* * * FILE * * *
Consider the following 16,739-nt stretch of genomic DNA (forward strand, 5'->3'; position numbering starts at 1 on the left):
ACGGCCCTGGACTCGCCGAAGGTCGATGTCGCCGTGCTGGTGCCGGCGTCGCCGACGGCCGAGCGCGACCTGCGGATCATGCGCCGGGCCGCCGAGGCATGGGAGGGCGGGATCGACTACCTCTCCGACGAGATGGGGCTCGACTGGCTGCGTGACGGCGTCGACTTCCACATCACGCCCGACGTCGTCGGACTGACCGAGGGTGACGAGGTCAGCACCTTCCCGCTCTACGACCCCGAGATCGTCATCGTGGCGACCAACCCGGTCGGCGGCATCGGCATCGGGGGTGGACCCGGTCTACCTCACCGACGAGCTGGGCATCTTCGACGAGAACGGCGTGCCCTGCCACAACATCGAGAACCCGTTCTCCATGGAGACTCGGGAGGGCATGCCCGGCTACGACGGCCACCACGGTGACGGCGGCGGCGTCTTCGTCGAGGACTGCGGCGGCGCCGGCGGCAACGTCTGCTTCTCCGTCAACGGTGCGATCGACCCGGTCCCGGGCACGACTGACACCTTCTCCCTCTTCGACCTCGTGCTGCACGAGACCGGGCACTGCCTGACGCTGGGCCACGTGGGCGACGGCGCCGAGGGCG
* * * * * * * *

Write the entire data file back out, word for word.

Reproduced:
Consider the following 16,739-nt stretch of genomic DNA (forward strand, 5'->3'; position numbering starts at 1 on the left):
ACGGCCCTGGACTCGCCGAAGGTCGATGTCGCCGTGCTGGTGCCGGCGTCGCCGACGGCCGAGCGCGACCTGCGGATCATGCGCCGGGCCGCCGAGGCATGGGAGGGCGGGATCGACTACCTCTCCGACGAGATGGGGCTCGACTGGCTGCGTGACGGCGTCGACTTCCACATCACGCCCGACGTCGTCGGACTGACCGAGGGTGACGAGGTCAGCACCTTCCCGCTCTACGACCCCGAGATCGTCATCGTGGCGACCAACCCGGTCGGCGGCATCGGCATCGGGGGTGGACCCGGTCTACCTCACCGACGAGCTGGGCATCTTCGACGAGAACGGCGTGCCCTGCCACAACATCGAGAACCCGTTCTCCATGGAGACTCGGGAGGGCATGCCCGGCTACGACGGCCACCACGGTGACGGCGGCGGCGTCTTCGTCGAGGACTGCGGCGGCGCCGGCGGCAACGTCTGCTTCTCCGTCAACGGTGCGATCGACCCGGTCCCGGGCACGACTGACACCTTCTCCCTCTTCGACCTCGTGCTGCACGAGACCGGGCACTGCCTGACGCTGGGCCACGTGGGCGACGGCGCCGAGGGCG